Delilah Wancio
Is sorrow not, one asks, the only thing in the world people really possess?
Vladimir Nabokov, Pnin (via larmoyante)
victoriousvocabulary:

RUSALKA
[noun]
Slavic mythology: (plural: rusalki or rusalky) a female ghost, water nymph, succubus, or mermaid-like demon that dwelt in a waterway. According to most traditions, the rusalki were fish-women, who lived at the bottom of rivers. In the middle of the night, they would walk out to the bank and dance in meadows. If they saw handsome men, they would fascinate them with songs and dancing, mesmerise them, then lead them away to the river floor to their death.
[Tobias Kwan]

victoriousvocabulary:

RUSALKA

[noun]

Slavic mythology: (plural: rusalki or rusalky) a female ghost, water nymph, succubus, or mermaid-like demon that dwelt in a waterway. According to most traditions, the rusalki were fish-women, who lived at the bottom of rivers. In the middle of the night, they would walk out to the bank and dance in meadows. If they saw handsome men, they would fascinate them with songs and dancing, mesmerise them, then lead them away to the river floor to their death.

[Tobias Kwan]

t-funster:


Brazilian Mythology October: Iara

Iara (from Old Tupi yîara, meaning “Water Lady”) is a beautiful mermaid-like creature living in a river in Amazonas. The legend comes from different beliefs, including the European mermaid, ancient local myths about water snake spirits and, possibly, African goddesses like Mami Wata and Yemanja. Originally, Iara was the best warrior of her tribe, living somewhere in the Amazon rainforest. She was the daughter of the pajé (the spiritual leader or shaman of a tribe), and the constant compliments from her father regarding her incredible skill made her brothers so envious they planned to murder her during the night. Iara had a particularly good hearing, and was able to prevent their attempt, but ended up killing them to defend herself. The father, unaware of what truly happened, tried to catch her as she fled. Her body was trown in the meeting of the rivers Negro and Solimões, but the fish brought it back to the surface, and she turned into a mermaid. Iara is described as having dark hair and skin, and her beauty is so irresistible she has the power to lure any men she intends to marry to the bottom of the river with her singing voice. Like in many legends, Iara has an ambiguous motivation: some say she seeks for victims, enchanting men to their death, either to eat them or to watch them kill themselves, while others see her as a lonely figure, keeping her lovers underwater until their mortal end.People associate her to the deaths of many people, and it is said that even today natives of Amazonia avoid travelling near water at night.Sources: Wikipedia | Brasil Escola | Arte e Educação | Purple Cottage

t-funster:

Brazilian Mythology October: Iara

Iara (from Old Tupi yîara, meaning “Water Lady”) is a beautiful mermaid-like creature living in a river in Amazonas. The legend comes from different beliefs, including the European mermaid, ancient local myths about water snake spirits and, possibly, African goddesses like Mami Wata and Yemanja.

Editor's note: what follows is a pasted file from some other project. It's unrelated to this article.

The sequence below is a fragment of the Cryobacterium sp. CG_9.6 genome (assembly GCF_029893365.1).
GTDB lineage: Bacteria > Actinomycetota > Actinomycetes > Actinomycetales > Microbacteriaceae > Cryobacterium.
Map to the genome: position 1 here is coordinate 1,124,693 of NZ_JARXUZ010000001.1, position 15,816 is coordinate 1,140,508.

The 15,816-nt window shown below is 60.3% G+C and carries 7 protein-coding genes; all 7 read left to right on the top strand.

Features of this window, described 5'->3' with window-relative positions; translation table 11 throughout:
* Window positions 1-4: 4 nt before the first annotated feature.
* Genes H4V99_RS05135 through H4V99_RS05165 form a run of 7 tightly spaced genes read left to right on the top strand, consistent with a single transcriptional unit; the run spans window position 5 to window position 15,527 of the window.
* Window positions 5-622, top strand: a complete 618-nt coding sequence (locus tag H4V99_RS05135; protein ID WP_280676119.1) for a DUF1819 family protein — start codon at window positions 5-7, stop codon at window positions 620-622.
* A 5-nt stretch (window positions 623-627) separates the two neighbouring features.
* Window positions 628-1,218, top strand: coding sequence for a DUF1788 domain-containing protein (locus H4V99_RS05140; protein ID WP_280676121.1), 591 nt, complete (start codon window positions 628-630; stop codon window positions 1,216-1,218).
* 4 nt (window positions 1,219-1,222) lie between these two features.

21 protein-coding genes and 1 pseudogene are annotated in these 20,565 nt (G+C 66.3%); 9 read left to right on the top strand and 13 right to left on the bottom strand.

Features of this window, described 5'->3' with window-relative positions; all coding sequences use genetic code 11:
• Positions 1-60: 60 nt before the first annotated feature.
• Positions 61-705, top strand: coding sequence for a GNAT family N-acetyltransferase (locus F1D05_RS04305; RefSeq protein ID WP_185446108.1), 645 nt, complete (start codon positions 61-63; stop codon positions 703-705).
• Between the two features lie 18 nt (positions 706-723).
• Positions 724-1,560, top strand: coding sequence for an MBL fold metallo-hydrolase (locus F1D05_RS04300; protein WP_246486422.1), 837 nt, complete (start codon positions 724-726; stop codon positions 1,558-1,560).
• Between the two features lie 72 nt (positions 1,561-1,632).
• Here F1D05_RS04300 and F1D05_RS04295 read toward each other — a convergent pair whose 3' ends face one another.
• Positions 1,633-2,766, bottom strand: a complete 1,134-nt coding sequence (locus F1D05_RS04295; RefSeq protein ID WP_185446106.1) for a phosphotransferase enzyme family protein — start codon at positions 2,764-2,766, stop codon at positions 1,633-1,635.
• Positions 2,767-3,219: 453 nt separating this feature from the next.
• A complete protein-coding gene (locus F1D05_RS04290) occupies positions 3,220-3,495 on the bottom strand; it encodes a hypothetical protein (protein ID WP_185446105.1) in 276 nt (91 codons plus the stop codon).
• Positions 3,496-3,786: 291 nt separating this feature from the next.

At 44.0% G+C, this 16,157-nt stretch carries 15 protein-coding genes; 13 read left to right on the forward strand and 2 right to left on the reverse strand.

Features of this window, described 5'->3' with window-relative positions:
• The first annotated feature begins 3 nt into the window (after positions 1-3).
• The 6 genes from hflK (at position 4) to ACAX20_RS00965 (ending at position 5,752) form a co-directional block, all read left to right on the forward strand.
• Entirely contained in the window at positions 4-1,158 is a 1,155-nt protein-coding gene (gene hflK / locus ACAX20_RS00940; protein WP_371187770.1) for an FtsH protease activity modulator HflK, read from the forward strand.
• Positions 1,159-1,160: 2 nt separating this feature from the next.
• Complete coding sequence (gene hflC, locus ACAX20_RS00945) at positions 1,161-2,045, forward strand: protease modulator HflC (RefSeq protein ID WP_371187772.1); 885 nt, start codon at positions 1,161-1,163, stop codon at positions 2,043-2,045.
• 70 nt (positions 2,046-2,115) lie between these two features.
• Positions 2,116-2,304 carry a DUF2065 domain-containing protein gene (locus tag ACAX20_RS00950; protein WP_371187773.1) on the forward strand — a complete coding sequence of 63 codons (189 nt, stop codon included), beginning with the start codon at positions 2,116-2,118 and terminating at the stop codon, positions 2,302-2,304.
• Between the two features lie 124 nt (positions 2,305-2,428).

Originally, Iara was the best warrior of her tribe, living somewhere in the Amazon rainforest. She was the daughter of the pajé (the spiritual leader or shaman of a tribe), and the constant compliments from her father regarding her incredible skill made her brothers so envious they planned to murder her during the night. Iara had a particularly good hearing, and was able to prevent their attempt, but ended up killing them to defend herself. The father, unaware of what truly happened, tried to catch her as she fled. Her body was trown in the meeting of the rivers Negro and Solimões, but the fish brought it back to the surface, and she turned into a mermaid.

Iara is described as having dark hair and skin, and her beauty is so irresistible she has the power to lure any men she intends to marry to the bottom of the river with her singing voice. Like in many legends, Iara has an ambiguous motivation: some say she seeks for victims, enchanting men to their death, either to eat them or to watch them kill themselves, while others see her as a lonely figure, keeping her lovers underwater until their mortal end.

People associate her to the deaths of many people, and it is said that even today natives of Amazonia avoid travelling near water at night.

Sources: Wikipedia | Brasil Escola | Arte e Educação | Purple Cottage

And I have still other smothered memories, now unfolding themselves into limbless monsters of pain.
Vladimir Nabokov (via blackestdespondency)
splattergut:

Queensland Pearls
The Great Barrier Reef of Australia. (1893)

splattergut:

Queensland Pearls

The Great Barrier Reef of Australia. (1893)

It’s a tragic story, but that’s what’s so funny.
James Tate (via theparisreview)